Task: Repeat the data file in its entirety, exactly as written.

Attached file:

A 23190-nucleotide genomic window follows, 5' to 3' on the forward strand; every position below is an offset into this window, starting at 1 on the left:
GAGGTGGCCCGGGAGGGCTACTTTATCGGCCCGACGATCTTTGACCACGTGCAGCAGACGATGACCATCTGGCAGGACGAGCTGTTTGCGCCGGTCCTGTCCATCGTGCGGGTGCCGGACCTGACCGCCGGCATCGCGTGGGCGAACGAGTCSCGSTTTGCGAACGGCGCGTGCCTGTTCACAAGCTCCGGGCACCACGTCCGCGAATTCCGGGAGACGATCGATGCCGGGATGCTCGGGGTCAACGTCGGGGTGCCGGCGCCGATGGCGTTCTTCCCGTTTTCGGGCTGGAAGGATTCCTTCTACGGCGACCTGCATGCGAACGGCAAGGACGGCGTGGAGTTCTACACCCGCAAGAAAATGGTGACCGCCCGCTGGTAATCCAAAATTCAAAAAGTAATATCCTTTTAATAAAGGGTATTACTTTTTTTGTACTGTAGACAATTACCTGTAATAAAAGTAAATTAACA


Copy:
A 23190-nucleotide genomic window follows, 5' to 3' on the forward strand; every position below is an offset into this window, starting at 1 on the left:
GAGGTGGCCCGGGAGGGCTACTTTATCGGCCCGACGATCTTTGACCACGTGCAGCAGACGATGACCATCTGGCAGGACGAGCTGTTTGCGCCGGTCCTGTCCATCGTGCGGGTGCCGGACCTGACCGCCGGCATCGCGTGGGCGAACGAGTCSCGSTTTGCGAACGGCGCGTGCCTGTTCACAAGCTCCGGGCACCACGTCCGCGAATTCCGGGAGACGATCGATGCCGGGATGCTCGGGGTCAACGTCGGGGTGCCGGCGCCGATGGCGTTCTTCCCGTTTTCGGGCTGGAAGGATTCCTTCTACGGCGACCTGCATGCGAACGGCAAGGACGGCGTGGAGTTCTACACCCGCAAGAAAATGGTGACCGCCCGCTGGTAATCCAAAATTCAAAAAGTAATATCCTTTTAATAAAGGGTATTACTTTTTTTGTACTGTAGACAATTACCTGTAATAAAAGTAAATTAACA